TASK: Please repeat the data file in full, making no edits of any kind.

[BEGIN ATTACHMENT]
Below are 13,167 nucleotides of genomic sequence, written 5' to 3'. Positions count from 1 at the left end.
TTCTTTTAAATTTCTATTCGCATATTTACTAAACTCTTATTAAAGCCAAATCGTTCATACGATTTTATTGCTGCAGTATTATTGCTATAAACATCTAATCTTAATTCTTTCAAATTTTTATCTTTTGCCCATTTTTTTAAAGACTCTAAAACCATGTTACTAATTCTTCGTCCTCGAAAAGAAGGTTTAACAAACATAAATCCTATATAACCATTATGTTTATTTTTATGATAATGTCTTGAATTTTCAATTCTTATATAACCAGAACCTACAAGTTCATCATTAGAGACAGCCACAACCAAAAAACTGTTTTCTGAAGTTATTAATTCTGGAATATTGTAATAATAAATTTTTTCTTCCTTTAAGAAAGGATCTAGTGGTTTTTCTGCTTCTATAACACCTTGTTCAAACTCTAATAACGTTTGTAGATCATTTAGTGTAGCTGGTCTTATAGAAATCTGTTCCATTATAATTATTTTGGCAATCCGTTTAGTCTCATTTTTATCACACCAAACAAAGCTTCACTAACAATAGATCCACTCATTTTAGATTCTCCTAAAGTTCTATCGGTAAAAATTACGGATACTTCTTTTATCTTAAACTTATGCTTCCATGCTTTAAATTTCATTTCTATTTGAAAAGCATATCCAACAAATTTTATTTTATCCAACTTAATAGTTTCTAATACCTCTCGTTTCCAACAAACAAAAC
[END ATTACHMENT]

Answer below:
Below are 13,167 nucleotides of genomic sequence, written 5' to 3'. Positions count from 1 at the left end.
TTCTTTTAAATTTCTATTCGCATATTTACTAAACTCTTATTAAAGCCAAATCGTTCATACGATTTTATTGCTGCAGTATTATTGCTATAAACATCTAATCTTAATTCTTTCAAATTTTTATCTTTTGCCCATTTTTTTAAAGACTCTAAAACCATGTTACTAATTCTTCGTCCTCGAAAAGAAGGTTTAACAAACATAAATCCTATATAACCATTATGTTTATTTTTATGATAATGTCTTGAATTTTCAATTCTTATATAACCAGAACCTACAAGTTCATCATTAGAGACAGCCACAACCAAAAAACTGTTTTCTGAAGTTATTAATTCTGGAATATTGTAATAATAAATTTTTTCTTCCTTTAAGAAAGGATCTAGTGGTTTTTCTGCTTCTATAACACCTTGTTCAAACTCTAATAACGTTTGTAGATCATTTAGTGTAGCTGGTCTTATAGAAATCTGTTCCATTATAATTATTTTGGCAATCCGTTTAGTCTCATTTTTATCACACCAAACAAAGCTTCACTAACAATAGATCCACTCATTTTAGATTCTCCTAAAGTTCTATCGGTAAAAATTACGGATACTTCTTTTATCTTAAACTTATGCTTCCATGCTTTAAATTTCATTTCTATTTGAAAAGCATATCCAACAAATTTTATTTTATCCAACTTAATAGTTTCTAATACCTCTCGTTTCCAACAAACAAAAC